Tuesday, August 12, 2008

Omitting the lede in North Carolina

On March 3, 2006, one Mohammed Reza Taheri-Azar drove a rented Jeep Cherokee SUV into a group of pedestrians on the Chapel Hill campus of the University of North Carolina. Nine people were injured in the attack, for which Taheri-Azar, a 22-year-old UNC graduate, told police he had rented the biggest, heaviest vehicle he could find.

After his arrest, Taheri-Azar declared in open court that he was "thankful for the opportunity to spread the will of Allah.". During his incarceration, he wrote a series of letters to the student newspaper the Daily Tarheel, outlining in considerable detail his Islamic justification for the assault, quoting the Qur'an by chapter and verse. Among the Qur'anic mandates he cited were "To release anger and rage from Allah's followers' hearts: (9:14-15)," "To test Allah's followers' faith: (8:17)," "To prevent mischief on earth: (2:251)," and "To be rewarded by Allah: (2:154, 9:19-22, 9:111, 9:120-121)." He also declared that "Due to my religious motivation for the attack, I feel no remorse and am proud to have carried it out in service of and in obedience of Allah. Considering that I injured several people both physically and psychologically, who were also American taxpayers, I feel that I succeeded in obeying Allah's commandment to fight against the enemies of His followers."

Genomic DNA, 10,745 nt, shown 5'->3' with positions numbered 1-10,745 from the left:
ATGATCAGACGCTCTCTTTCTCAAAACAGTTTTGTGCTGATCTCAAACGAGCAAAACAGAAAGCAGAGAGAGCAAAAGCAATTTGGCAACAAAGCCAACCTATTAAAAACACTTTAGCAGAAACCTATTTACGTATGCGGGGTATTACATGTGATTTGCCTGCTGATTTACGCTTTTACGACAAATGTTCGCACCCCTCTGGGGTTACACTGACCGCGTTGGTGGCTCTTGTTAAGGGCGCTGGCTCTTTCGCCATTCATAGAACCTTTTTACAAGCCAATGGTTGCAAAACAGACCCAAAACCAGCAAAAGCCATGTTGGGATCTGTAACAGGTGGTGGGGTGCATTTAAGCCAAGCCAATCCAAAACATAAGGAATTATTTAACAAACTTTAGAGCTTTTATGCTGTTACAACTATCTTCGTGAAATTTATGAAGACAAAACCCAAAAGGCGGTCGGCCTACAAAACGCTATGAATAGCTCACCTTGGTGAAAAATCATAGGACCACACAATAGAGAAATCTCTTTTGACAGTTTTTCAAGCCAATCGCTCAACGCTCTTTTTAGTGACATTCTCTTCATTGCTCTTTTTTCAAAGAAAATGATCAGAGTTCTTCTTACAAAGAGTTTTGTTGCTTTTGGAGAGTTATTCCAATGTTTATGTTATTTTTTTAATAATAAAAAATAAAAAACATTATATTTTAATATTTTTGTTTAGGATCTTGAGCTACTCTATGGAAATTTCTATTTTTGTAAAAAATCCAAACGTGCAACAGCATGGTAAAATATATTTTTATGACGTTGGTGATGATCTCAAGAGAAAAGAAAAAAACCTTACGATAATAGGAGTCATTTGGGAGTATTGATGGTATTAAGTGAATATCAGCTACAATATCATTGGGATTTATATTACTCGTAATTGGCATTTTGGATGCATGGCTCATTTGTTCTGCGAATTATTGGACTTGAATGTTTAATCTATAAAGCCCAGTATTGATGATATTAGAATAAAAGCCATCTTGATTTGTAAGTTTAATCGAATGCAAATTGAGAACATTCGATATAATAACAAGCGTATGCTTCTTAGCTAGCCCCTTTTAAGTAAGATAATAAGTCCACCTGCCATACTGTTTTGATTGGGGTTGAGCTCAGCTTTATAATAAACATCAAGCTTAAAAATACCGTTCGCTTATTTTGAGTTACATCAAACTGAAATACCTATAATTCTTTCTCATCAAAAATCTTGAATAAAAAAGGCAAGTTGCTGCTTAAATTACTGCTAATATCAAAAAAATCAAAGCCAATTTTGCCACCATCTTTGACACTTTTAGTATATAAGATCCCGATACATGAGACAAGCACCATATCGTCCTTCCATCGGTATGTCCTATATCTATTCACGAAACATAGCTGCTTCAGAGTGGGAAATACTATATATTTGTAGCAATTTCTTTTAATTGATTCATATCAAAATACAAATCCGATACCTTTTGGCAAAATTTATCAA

This morning, after more than two years of machinations, Taheri-Azar pleaded guilty to nine counts of attempted murder, as part of a plea bargain in which the nine counts will be consolidated into two for sentencing purposes and nine counts of aggravated felonious assault will be dropped. Depsite the manifest centrality of Taheri-Azar's Muslim creed and its scripture to his motive, the Orange County News and Observer reported on this development without once mentioning Islam, Muslims or the Qur'an.

Perhaps News and Observer reporter Jesse James Deconto (or those who edit his copy) were following the "diversity guidelines" adopted by the Society of Professional Journalists on Oct. 6, 2001 (before the ashes of 9/11 had quite cooled), which admonish journalists to "Use language that is informative and not inflammatory." But frequently language that is informative -- to wit, the truth -- is inflammatory. To refuse to inform the public because the hoi polloi might become inflamed bespeaks an arrogant disdain for the people's right to know. That such self-censorship has become standard operating procedure for American journalists bodes ill not only for the integrity of their profession but for its future.

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